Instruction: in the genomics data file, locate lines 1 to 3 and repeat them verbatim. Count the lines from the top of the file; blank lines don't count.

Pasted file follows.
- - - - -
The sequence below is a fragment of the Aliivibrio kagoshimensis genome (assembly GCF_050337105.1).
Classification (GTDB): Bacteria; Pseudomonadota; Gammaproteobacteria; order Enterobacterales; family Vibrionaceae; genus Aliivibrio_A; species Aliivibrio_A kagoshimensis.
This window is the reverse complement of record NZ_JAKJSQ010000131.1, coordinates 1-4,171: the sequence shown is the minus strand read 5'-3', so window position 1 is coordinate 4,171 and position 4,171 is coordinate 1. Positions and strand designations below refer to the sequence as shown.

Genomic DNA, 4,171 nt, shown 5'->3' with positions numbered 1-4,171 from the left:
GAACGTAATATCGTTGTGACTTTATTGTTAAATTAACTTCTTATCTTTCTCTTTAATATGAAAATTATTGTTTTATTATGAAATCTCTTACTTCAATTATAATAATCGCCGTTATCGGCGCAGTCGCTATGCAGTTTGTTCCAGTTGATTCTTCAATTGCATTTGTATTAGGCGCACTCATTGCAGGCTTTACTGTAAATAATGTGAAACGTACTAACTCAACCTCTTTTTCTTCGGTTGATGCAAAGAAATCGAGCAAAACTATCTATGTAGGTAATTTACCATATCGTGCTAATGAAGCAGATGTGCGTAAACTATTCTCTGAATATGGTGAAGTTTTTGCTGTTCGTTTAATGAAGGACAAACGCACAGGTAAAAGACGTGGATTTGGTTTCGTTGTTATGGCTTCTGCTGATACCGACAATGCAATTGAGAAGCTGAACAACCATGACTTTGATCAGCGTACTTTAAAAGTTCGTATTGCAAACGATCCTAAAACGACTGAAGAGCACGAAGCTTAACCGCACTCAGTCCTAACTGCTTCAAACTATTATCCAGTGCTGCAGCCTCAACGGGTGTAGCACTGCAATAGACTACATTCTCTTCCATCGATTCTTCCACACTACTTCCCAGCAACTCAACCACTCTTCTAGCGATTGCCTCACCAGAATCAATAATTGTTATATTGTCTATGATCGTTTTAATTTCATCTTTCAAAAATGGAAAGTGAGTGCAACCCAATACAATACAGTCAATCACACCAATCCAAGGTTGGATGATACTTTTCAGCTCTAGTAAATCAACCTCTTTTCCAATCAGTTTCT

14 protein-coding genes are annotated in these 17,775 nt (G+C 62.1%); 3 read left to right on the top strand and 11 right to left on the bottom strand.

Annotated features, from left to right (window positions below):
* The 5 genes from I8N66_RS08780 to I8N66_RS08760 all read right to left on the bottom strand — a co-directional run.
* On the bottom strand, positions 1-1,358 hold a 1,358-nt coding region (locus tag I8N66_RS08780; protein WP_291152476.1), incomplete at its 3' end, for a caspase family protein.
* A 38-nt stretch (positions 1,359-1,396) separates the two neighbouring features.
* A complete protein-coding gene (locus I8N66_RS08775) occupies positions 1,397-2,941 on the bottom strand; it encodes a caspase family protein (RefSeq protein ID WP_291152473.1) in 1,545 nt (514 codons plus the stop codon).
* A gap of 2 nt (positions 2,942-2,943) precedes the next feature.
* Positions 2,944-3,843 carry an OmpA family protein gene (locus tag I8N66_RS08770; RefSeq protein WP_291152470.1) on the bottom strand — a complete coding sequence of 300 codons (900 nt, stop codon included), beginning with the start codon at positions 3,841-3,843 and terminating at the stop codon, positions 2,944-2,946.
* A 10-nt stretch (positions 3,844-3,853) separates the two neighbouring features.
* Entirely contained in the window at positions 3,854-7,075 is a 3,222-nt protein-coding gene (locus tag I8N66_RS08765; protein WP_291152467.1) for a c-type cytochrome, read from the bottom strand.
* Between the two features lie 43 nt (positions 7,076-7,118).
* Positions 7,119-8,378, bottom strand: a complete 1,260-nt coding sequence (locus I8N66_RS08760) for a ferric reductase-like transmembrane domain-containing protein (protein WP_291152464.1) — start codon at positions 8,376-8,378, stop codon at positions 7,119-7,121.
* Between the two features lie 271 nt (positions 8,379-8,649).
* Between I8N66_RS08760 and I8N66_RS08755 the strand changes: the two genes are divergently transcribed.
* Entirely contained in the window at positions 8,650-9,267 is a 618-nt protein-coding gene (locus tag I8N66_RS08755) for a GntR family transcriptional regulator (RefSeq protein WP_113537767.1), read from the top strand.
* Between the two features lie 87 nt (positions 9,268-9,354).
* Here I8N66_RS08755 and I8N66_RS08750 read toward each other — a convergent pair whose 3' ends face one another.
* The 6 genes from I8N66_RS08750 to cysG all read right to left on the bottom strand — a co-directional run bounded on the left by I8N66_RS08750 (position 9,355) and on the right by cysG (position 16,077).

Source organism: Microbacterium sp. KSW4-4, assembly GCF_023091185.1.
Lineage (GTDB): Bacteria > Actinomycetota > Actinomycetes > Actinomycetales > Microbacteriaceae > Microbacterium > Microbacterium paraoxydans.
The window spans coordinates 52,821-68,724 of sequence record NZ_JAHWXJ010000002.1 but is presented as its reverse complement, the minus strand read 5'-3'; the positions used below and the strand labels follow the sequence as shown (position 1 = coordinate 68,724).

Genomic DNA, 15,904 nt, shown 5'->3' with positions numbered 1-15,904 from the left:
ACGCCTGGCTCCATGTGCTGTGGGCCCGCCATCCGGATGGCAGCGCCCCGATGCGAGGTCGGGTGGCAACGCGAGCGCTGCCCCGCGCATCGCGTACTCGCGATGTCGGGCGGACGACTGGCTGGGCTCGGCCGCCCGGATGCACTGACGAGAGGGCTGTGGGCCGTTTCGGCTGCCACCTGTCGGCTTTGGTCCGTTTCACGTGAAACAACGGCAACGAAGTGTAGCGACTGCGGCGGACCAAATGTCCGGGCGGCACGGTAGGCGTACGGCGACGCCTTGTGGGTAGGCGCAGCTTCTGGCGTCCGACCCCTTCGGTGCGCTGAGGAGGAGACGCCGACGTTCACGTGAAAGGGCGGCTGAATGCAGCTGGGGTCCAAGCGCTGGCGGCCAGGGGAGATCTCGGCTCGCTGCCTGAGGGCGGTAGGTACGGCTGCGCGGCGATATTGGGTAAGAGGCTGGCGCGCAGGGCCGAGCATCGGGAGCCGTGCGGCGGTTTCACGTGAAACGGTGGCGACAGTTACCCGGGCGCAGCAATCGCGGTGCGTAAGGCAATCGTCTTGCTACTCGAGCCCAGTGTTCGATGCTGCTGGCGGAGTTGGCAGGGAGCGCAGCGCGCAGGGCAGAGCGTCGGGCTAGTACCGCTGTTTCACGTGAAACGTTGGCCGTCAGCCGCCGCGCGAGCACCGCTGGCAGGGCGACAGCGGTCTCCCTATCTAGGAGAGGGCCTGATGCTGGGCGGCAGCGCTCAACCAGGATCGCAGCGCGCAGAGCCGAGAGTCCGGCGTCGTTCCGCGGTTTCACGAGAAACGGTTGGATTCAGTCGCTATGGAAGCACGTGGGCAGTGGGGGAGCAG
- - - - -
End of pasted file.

The sequence below is a fragment of the Aliivibrio kagoshimensis genome (assembly GCF_050337105.1).
Classification (GTDB): Bacteria; Pseudomonadota; Gammaproteobacteria; order Enterobacterales; family Vibrionaceae; genus Aliivibrio_A; species Aliivibrio_A kagoshimensis.
This window is the reverse complement of record NZ_JAKJSQ010000131.1, coordinates 1-4,171: the sequence shown is the minus strand read 5'-3', so window position 1 is coordinate 4,171 and position 4,171 is coordinate 1. Positions and strand designations below refer to the sequence as shown.